Worthington Endodontist

Obstructive Sleep Apnea in AdultsWorthington, OH

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Diagnosis and Treatment

Obstructive sleep apnea is a common disorder that causes patients to temporarily stop or decrease their breathing repeatedly during sleep. This results in fragmented, nonrestful sleep that can lead to symptoms such as morning headache and daytime sleepiness.

Obstructive sleep apnea affects persons of all ages, with an increasing prevalence adults over 60 years of age. The exact prevalence is unknown but is estimated to be between 2% and 14%. There are many health conditions associated with obstructive sleep apnea, including:

  • Hypertension
  • Coronary artery disease
  • Cardiac arrhythmias
  • Depression
  • Insulin Resistance and Diabetes

Loud snoring, gasping during sleep, obesity, and enlarged neck circumference are predictive clinical features. Screening questionnaires can be used to assess for the risk of sleep apnea, although they are not diagnostic. The diagnostic standard for obstructive sleep apnea is nocturnal polysomnography in a sleep laboratory. Home sleep apnea tests can be performed for certain patients but are generally considered less accurate, but more convenient for the patient. Continuous positive airway pressure is the first-line treatment; adherence rates are variable and seem to improve with early patient education and support. Other treatment modalities include weight reduction, oral appliance therapy, and surgery to correct anatomic obstructions, although there is insufficient evidence to support these types of surgeries. Bariatric surgery can improve sleep parameters and symptoms in obese patients with obstructive sleep apnea and can result in remission in many patients.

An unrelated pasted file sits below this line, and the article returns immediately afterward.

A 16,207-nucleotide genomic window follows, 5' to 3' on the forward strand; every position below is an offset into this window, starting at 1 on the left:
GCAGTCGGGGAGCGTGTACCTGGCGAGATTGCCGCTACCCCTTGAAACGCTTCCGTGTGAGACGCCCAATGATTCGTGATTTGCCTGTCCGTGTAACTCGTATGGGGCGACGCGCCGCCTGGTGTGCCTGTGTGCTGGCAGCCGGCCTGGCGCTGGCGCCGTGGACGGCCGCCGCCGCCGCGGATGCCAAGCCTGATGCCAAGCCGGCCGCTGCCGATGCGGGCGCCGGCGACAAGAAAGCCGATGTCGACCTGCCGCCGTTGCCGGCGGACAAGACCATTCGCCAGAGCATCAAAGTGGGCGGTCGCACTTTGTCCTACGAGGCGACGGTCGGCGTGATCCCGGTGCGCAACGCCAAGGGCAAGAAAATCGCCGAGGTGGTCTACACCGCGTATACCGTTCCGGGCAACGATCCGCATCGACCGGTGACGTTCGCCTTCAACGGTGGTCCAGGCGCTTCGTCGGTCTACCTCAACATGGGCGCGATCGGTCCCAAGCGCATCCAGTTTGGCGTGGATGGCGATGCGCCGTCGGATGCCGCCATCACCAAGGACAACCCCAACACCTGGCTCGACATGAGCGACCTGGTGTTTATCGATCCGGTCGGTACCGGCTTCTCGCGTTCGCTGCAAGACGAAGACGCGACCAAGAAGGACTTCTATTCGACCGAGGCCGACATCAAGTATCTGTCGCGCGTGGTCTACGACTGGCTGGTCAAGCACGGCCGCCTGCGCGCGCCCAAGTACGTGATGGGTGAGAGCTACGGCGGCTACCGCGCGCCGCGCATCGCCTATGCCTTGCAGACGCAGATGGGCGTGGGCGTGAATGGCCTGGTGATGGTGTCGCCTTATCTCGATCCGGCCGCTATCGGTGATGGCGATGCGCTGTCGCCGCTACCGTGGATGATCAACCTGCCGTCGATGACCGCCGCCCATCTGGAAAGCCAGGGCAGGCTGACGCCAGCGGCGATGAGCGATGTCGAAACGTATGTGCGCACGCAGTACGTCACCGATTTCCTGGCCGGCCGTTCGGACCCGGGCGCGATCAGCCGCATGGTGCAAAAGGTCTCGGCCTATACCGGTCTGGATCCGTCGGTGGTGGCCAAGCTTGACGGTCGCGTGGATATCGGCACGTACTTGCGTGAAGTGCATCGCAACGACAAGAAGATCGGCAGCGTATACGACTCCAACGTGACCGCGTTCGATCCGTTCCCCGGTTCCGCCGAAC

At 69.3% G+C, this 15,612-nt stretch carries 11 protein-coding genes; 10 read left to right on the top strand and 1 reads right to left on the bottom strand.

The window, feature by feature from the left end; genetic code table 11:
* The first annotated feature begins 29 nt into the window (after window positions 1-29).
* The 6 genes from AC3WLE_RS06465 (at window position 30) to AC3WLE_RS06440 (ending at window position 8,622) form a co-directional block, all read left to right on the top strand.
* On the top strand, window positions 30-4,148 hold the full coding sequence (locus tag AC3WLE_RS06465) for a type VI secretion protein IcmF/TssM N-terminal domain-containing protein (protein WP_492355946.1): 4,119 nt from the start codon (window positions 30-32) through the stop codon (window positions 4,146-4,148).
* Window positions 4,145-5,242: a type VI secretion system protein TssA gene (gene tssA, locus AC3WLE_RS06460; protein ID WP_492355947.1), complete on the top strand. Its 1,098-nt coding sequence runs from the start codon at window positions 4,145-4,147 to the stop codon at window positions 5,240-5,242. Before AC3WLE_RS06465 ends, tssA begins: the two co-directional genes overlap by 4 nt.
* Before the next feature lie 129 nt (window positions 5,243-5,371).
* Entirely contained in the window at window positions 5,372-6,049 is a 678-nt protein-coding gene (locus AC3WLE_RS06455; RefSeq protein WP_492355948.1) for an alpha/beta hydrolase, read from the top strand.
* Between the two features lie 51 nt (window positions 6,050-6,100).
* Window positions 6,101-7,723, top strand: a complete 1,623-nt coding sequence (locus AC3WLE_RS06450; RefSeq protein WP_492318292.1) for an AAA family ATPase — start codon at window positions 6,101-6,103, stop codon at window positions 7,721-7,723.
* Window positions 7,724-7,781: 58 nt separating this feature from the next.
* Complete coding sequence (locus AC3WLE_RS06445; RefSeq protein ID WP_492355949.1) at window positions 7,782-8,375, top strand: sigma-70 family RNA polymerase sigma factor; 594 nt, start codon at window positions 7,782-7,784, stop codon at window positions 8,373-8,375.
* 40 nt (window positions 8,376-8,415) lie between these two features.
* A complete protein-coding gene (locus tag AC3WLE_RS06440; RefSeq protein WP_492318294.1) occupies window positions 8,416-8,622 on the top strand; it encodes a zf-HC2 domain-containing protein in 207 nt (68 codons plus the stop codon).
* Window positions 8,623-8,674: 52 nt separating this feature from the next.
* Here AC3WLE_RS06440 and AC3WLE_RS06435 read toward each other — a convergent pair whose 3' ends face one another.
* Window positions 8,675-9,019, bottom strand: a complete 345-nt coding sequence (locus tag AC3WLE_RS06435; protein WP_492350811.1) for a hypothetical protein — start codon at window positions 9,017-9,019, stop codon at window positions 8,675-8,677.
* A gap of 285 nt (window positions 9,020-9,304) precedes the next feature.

Obstructive sleep apnea (OSA) is a common, chronic disorder that disrupts breathing during sleep. It affects persons of all ages but especially those middle-aged and older.1 Patients with OSA temporarily stop or decrease their breathing (apnea or hypopnea, respectively) repeatedly during sleep.2-5 This cessation or decrease in breathing is the result of repetitive partial or complete obstruction of the airway caused by narrowing of the respiratory passages.4,6–8 These breathing disruptions can awaken a person or prevent deep, restful sleep. The effects of fragmented sleep on daytime fatigue and sleepiness are widely recognized.3,6 Untreated obstructive sleep apnea triple the risk of having a heart attack.

sleep apnea graphic

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The Heart Attack Stroke Prevention Center of Central Ohio is located at 350 West Wilson Bridge Road Suite 320-A Worthington, OH 43085.

(614) 360-9386